Role of transposable elements in heterochromatin and epigenetic control

Abstract

Heterochromatin has been defined as deeply staining chromosomal material that remains condensed in interphase, whereas euchromatin undergoes de-condensation1. Heterochromatin is found near centromeres and telomeres, but interstitial sites of heterochromatin (knobs) are common in plant genomes and were first described in maize2. These regions are repetitive and late-replicating3. In Drosophila, heterochromatin influences gene expression, a heterochromatin phenomenon called position effect variegation4. Similarities between position effect variegation in Drosophila and gene silencing in maize mediated by “controlling elements” (that is, transposable elements) led in part to the proposal that heterochromatin is composed of transposable elements, and that such elements scattered throughout the genome might regulate development2. Using microarray analysis, we show that heterochromatin in Arabidopsis is determined by transposable elements and related tandem repeats, under the control of the chromatin remodelling ATPase DDM1 (Decrease in DNA Methylation 1). Small interfering RNAs (siRNAs) correspond to these sequences, suggesting a role in guiding DDM1. We also show that transposable elements can regulate genes epigenetically, but only when inserted within or very close to them. This probably accounts for the regulation by DDM1 and the DNA methyltransferase MET1 of the euchromatic, imprinted gene FWA, as its promoter is provided by transposable-element-derived tandem repeats that are associated with siRNAs.

Access options

Rent or Buy article

Get time limited or full article access on ReadCube.

from$8.99

All prices are NET prices.

Figure 1: The heterochromatic knob (hk4S) on chromosome 4.
Figure 2: Expression and chromatin profiling of wild type and ddm1 using genomic tiling microarrays.
Figure 3: Cluster analysis.
Figure 4: DDM1-dependent gene regulation.

References

  1. 1

    Heitz, E. Das heterochromatin der Moose. Jehrb. Wiss. Botanik 69, 762–818 (1928)

    Google Scholar 

  2. 2

    McClintock, B. Chromosome organization and genic expression. Cold Spring Harb. Symp. Quant. Biol. 16, 13–47 (1951)

    CAS  Article  Google Scholar 

  3. 3

    Hennig, W. Heterochromatin. Chromosoma 108, 1–9 (1999)

    CAS  Article  Google Scholar 

  4. 4

    Schotta, G., Ebert, A., Dorn, R. & Reuter, G. Position-effect variegation and the genetic dissection of chromatin regulation in Drosophila. Semin. Cell Dev. Biol. 14, 67–75 (2003)

    CAS  Article  Google Scholar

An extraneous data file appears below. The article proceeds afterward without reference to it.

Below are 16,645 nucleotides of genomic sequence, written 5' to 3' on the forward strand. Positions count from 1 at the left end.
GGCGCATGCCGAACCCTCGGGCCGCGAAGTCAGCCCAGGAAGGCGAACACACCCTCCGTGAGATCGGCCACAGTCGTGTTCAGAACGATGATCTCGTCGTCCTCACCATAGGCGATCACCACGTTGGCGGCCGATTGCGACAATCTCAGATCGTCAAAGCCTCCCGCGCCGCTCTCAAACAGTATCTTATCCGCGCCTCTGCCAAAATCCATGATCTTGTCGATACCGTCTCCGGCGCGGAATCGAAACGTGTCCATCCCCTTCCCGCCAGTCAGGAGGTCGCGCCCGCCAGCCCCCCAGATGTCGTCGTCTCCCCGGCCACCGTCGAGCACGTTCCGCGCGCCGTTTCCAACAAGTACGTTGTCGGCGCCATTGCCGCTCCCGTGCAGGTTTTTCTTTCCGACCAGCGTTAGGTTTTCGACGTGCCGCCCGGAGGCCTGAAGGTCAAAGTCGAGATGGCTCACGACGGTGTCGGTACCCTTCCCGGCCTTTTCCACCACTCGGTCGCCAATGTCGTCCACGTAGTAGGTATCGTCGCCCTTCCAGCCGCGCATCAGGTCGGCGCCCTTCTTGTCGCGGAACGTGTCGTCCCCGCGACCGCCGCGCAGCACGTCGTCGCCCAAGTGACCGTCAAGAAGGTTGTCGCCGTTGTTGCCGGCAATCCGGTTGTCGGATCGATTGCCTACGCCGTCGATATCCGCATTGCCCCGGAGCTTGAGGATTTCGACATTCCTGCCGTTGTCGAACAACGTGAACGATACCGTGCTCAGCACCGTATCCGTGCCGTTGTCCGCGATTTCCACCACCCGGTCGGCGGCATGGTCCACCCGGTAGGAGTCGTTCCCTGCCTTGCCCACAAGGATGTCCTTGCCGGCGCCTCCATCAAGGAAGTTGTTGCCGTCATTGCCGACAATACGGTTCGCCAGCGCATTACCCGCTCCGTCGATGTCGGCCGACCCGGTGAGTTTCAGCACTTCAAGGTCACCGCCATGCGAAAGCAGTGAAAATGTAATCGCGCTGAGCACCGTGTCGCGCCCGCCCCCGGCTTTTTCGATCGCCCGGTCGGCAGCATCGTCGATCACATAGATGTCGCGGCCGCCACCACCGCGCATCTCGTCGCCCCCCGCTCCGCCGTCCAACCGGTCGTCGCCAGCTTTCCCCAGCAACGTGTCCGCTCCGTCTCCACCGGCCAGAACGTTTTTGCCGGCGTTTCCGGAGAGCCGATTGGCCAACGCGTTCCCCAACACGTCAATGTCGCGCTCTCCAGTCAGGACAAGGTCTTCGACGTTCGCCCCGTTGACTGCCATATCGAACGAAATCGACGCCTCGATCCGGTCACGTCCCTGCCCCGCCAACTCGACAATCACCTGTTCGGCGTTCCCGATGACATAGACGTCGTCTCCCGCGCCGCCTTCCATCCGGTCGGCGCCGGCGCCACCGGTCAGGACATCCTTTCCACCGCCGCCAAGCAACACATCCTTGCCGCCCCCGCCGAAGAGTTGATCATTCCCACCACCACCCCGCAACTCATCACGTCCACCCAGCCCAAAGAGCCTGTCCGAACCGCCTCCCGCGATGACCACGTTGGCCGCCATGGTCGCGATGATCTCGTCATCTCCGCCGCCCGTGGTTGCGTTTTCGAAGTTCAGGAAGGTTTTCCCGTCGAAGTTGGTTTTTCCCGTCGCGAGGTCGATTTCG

5. 5

    Fransz, P., De Jong, J. H., Lysak, M., Castiglione, M. R. & Schubert, I. Interphase chromosomes in Arabidopsis are organized as well defined chromocenters from which euchromatin loops emanate. Proc. Natl Acad. Sci. USA 99, 14584–14589 (2002)

    ADS  CAS  Article  Google Scholar 

  6. 6

    CSHL/WUGSC/PEB, Arabidopsis Sequencing Consortium. The complete sequence of a heterochromatic island from a higher eukaryote. Cell 100, 377–386 (2000)

    Article  Google Scholar 

  7. 7

    Arabidopsis Genome Initiative, Analysis of the genome sequence of the flowering plant Arabidopsis thaliana. Nature 408, 796–815 (2000)

    ADS  Article  Google Scholar 

  8. 8

    Jurka, J. Repbase update: a database and an electronic journal of repetitive elements. Trends Genet. 16, 418–420 (2000)

    CAS  Article  Google Scholar 

  9. 9

    Jenuwein, T. & Allis, C. D. Translating the histone code. Science 293, 1074–1080 (2001)

    CAS  Article  Google Scholar 

  10. 10

    Vermaak, D., Ahmad, K. & Henikoff, S. Maintenance of chromatin states: an open-and-shut case. Curr. Opin. Cell Biol. 15, 266–274 (2003)

    CAS  Article  Google Scholar 

  11. 11

    Martienssen, R. A. & Colot, V. DNA methylation and epigenetic inheritance in plants and filamentous fungi. Science 293, 1070–1074 (2001)

    CAS  Article  Google Scholar 

  12. 12

    Lippman, Z., May, B., Yordan, C., Singer, T. & Martienssen, R. Distinct mechanisms determine transposon inheritance and methylation via small interfering RNA and histone modification. PLoS Biol. 1, E67 (2003)

    Article  Google Scholar 

  13. 13

    Verbsky, M. L. & Richards, E. J. Chromatin remodeling in plants. Curr. Opin. Plant Biol. 4, 494–500 (2001)

    CAS  Article  Google Scholar 

  14. 14

    Gendrel, A. V., Lippman, Z., Yordan, C., Colot, V. & Martienssen, R. A. Dependence of heterochromatic histone H3 methylation patterns on the Arabidopsis gene DDM1. Science 297, 1871–1873 (2002)

    ADS  CAS  Article  Google Scholar 

  15. 15

    Kakutani, T. Epi-alleles in plants: inheritance of epigenetic information over generations. Plant Cell Physiol. 43, 1106–1111 (2002)

    CAS  Article  Google Scholar 

  16. 16

    Sijen, T. & Plasterk, R. H. Transposon silencing in the Caenorhabditis elegans germ line by natural RNAi. Nature 426, 310–314 (2003)

    ADS  CAS  Article  Google Scholar